Pancreatic polypeptide administration reduces insulin requirements of artificial pancreas in pancreatectomized dogs.Artif Organs. 2005 Jan; 29(1):83-7.AO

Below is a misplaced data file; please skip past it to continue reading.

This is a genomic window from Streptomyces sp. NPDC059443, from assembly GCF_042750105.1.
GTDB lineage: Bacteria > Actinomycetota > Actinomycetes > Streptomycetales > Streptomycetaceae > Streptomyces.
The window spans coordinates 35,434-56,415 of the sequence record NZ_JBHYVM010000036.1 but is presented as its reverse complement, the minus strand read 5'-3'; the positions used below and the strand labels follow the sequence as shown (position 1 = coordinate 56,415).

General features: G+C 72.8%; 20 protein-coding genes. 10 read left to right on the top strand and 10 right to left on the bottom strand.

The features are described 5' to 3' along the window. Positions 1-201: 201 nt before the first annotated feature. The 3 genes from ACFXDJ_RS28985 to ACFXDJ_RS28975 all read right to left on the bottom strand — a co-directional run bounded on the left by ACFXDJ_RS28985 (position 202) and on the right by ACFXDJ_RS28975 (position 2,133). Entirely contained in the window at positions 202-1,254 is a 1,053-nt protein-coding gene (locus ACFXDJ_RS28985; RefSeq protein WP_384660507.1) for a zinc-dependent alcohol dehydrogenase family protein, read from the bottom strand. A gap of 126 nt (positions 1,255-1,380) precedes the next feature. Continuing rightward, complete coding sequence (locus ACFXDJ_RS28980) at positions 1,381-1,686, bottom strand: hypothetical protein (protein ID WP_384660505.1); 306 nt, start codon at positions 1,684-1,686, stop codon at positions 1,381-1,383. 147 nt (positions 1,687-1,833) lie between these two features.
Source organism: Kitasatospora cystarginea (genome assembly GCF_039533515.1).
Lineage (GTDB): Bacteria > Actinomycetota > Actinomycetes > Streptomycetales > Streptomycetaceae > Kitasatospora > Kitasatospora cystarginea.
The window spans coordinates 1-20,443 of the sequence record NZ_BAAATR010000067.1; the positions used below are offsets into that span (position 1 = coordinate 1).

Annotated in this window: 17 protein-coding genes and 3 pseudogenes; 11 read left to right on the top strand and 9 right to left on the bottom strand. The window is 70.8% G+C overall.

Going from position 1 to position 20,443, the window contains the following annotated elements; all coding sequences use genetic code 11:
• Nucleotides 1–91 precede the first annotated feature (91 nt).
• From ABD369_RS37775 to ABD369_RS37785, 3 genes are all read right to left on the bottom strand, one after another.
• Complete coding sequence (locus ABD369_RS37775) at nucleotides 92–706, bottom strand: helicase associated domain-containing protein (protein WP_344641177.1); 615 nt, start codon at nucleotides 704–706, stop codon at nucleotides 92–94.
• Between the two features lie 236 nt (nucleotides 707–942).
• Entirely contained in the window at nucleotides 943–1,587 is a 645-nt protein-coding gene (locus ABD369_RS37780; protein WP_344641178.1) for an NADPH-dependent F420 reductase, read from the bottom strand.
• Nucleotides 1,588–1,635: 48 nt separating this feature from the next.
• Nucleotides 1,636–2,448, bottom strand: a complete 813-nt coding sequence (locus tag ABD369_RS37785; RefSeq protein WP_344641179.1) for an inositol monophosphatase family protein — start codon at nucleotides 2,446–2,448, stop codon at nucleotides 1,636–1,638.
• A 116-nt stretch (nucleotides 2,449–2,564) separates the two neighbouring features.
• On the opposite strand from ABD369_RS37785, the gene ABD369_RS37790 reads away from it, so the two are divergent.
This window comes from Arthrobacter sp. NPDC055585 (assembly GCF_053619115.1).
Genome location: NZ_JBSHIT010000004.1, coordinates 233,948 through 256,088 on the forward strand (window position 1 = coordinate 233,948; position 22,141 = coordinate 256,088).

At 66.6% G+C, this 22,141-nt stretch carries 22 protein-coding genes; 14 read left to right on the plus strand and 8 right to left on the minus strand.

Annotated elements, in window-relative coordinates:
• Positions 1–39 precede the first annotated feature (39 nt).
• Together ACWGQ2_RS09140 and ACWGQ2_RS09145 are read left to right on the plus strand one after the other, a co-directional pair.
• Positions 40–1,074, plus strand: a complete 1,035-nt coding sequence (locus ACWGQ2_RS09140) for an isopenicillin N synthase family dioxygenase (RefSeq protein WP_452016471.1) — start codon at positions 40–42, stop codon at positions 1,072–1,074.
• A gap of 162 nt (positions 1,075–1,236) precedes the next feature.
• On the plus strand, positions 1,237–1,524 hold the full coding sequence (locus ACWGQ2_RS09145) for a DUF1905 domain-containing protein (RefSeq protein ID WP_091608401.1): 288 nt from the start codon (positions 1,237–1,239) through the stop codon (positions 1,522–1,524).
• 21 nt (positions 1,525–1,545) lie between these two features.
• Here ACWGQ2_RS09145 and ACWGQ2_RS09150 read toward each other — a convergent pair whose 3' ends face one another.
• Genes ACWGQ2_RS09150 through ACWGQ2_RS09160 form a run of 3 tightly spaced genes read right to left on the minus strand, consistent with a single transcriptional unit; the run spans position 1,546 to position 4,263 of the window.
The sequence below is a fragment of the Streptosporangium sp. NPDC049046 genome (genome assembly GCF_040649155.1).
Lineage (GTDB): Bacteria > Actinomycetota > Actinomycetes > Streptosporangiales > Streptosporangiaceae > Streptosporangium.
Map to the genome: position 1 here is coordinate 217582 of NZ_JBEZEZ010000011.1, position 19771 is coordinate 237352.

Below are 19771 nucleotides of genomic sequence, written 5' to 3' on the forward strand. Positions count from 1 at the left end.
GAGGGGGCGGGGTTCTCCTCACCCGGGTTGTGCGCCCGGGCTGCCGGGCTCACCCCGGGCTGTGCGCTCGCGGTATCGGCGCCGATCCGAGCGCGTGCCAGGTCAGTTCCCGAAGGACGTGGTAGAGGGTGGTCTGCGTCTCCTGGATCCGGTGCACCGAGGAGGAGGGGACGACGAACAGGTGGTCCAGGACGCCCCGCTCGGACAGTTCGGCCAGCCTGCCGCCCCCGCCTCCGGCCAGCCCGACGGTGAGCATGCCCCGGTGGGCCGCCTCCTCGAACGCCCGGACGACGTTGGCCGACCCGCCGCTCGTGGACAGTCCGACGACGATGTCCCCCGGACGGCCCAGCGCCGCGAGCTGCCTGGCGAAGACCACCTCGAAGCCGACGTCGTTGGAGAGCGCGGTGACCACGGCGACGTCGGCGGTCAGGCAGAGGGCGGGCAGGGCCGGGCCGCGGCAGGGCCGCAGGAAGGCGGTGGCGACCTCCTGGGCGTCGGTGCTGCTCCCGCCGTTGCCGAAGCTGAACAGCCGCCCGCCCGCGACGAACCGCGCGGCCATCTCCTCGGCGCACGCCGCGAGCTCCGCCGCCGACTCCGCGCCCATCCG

An artificial endocrine pancreas is a mechanical device that frequently measures blood glucose and adjusts the rate of insulin infusion to maintain normoglycemia. In this study, we evaluated the effect of pancreatic polypeptide (PP) on insulin requirements after total pancreatectomy. However, other endocrine hormones are needed not only to facilitate the effect of insulin, but also to regulate insulin functions in vivo. In this study, the effect of PP infusion on insulin requirements after total pancreatectomy in dogs is examined. After total pancreatectomy, five dogs were supported by artificial endocrine pancreas model STG-22 for 72 h. In a second group of five dogs, both insulin and PP were infused. Mean blood glucose levels and insulin requirements were compared between the two groups. There was no difference in mean plasma glucose levels between the two groups. In all 10 dogs, the mean blood glucose level for 72 h was 110 +/- 4 mg/dL and was tightly controlled between 65 and 190 mg/dL. However, the insulin requirement for the first and second postoperative days in the group treated with PP was significantly less than that of the control group (90.0 +/- 20.8 mU/kg vs. 445.0 +/- 151.9 mU/kg; P < 0.05, and 562.7 +/- 126.5 mU/kg vs. 1007.7 +/- 144.9 mU/kg; P < 0.05, respectively). We conclude that infusion of PP reduces the insulin requirement for the initial 48 h in pancreatectomized dogs treated with an artificial endocrine pancreas.